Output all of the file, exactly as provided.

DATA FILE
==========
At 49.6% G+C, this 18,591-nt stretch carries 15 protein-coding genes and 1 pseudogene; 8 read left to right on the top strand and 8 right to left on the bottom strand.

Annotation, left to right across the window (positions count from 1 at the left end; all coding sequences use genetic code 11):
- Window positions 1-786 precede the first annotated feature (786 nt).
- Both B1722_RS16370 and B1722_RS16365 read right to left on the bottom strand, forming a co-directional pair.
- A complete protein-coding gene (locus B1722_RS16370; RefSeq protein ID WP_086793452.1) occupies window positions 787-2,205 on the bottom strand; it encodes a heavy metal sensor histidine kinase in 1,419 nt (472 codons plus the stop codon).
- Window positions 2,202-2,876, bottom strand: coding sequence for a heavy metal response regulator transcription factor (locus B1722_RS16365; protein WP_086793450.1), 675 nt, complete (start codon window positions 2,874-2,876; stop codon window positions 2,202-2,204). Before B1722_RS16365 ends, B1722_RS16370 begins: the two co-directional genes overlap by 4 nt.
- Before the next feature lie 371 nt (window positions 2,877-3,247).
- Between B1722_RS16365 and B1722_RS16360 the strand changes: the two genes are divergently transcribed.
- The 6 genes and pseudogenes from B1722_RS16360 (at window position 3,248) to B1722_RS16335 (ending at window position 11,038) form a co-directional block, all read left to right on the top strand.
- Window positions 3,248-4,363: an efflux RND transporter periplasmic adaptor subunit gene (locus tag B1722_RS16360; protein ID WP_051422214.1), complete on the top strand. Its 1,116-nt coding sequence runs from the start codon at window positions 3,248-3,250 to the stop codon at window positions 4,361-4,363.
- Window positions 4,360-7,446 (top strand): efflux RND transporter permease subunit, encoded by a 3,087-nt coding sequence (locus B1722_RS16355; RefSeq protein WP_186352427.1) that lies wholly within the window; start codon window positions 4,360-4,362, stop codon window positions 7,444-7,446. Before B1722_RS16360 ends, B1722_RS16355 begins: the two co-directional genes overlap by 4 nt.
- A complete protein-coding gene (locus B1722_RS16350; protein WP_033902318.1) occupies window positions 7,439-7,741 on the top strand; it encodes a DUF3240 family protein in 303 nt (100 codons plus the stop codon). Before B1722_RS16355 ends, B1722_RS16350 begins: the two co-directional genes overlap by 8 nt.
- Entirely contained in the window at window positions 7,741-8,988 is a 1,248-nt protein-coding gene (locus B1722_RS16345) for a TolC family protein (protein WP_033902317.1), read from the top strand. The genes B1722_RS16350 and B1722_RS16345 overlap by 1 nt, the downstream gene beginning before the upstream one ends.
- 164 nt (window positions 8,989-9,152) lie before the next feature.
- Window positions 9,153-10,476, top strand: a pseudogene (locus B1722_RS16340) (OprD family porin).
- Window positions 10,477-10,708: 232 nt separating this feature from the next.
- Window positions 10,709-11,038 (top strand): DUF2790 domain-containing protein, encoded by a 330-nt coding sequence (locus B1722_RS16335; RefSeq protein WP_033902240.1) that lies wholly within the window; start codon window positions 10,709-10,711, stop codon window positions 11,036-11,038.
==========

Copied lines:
At 49.6% G+C, this 18,591-nt stretch carries 15 protein-coding genes and 1 pseudogene; 8 read left to right on the top strand and 8 right to left on the bottom strand.

Annotation, left to right across the window (positions count from 1 at the left end; all coding sequences use genetic code 11):
- Window positions 1-786 precede the first annotated feature (786 nt).
- Both B1722_RS16370 and B1722_RS16365 read right to left on the bottom strand, forming a co-directional pair.
- A complete protein-coding gene (locus B1722_RS16370; RefSeq protein ID WP_086793452.1) occupies window positions 787-2,205 on the bottom strand; it encodes a heavy metal sensor histidine kinase in 1,419 nt (472 codons plus the stop codon).
- Window positions 2,202-2,876, bottom strand: coding sequence for a heavy metal response regulator transcription factor (locus B1722_RS16365; protein WP_086793450.1), 675 nt, complete (start codon window positions 2,874-2,876; stop codon window positions 2,202-2,204). Before B1722_RS16365 ends, B1722_RS16370 begins: the two co-directional genes overlap by 4 nt.
- Before the next feature lie 371 nt (window positions 2,877-3,247).
- Between B1722_RS16365 and B1722_RS16360 the strand changes: the two genes are divergently transcribed.
- The 6 genes and pseudogenes from B1722_RS16360 (at window position 3,248) to B1722_RS16335 (ending at window position 11,038) form a co-directional block, all read left to right on the top strand.
- Window positions 3,248-4,363: an efflux RND transporter periplasmic adaptor subunit gene (locus tag B1722_RS16360; protein ID WP_051422214.1), complete on the top strand. Its 1,116-nt coding sequence runs from the start codon at window positions 3,248-3,250 to the stop codon at window positions 4,361-4,363.
- Window positions 4,360-7,446 (top strand): efflux RND transporter permease subunit, encoded by a 3,087-nt coding sequence (locus B1722_RS16355; RefSeq protein WP_186352427.1) that lies wholly within the window; start codon window positions 4,360-4,362, stop codon window positions 7,444-7,446. Before B1722_RS16360 ends, B1722_RS16355 begins: the two co-directional genes overlap by 4 nt.
- A complete protein-coding gene (locus B1722_RS16350; protein WP_033902318.1) occupies window positions 7,439-7,741 on the top strand; it encodes a DUF3240 family protein in 303 nt (100 codons plus the stop codon). Before B1722_RS16355 ends, B1722_RS16350 begins: the two co-directional genes overlap by 8 nt.
- Entirely contained in the window at window positions 7,741-8,988 is a 1,248-nt protein-coding gene (locus B1722_RS16345) for a TolC family protein (protein WP_033902317.1), read from the top strand. The genes B1722_RS16350 and B1722_RS16345 overlap by 1 nt, the downstream gene beginning before the upstream one ends.
- 164 nt (window positions 8,989-9,152) lie before the next feature.
- Window positions 9,153-10,476, top strand: a pseudogene (locus B1722_RS16340) (OprD family porin).
- Window positions 10,477-10,708: 232 nt separating this feature from the next.
- Window positions 10,709-11,038 (top strand): DUF2790 domain-containing protein, encoded by a 330-nt coding sequence (locus B1722_RS16335; RefSeq protein WP_033902240.1) that lies wholly within the window; start codon window positions 10,709-10,711, stop codon window positions 11,036-11,038.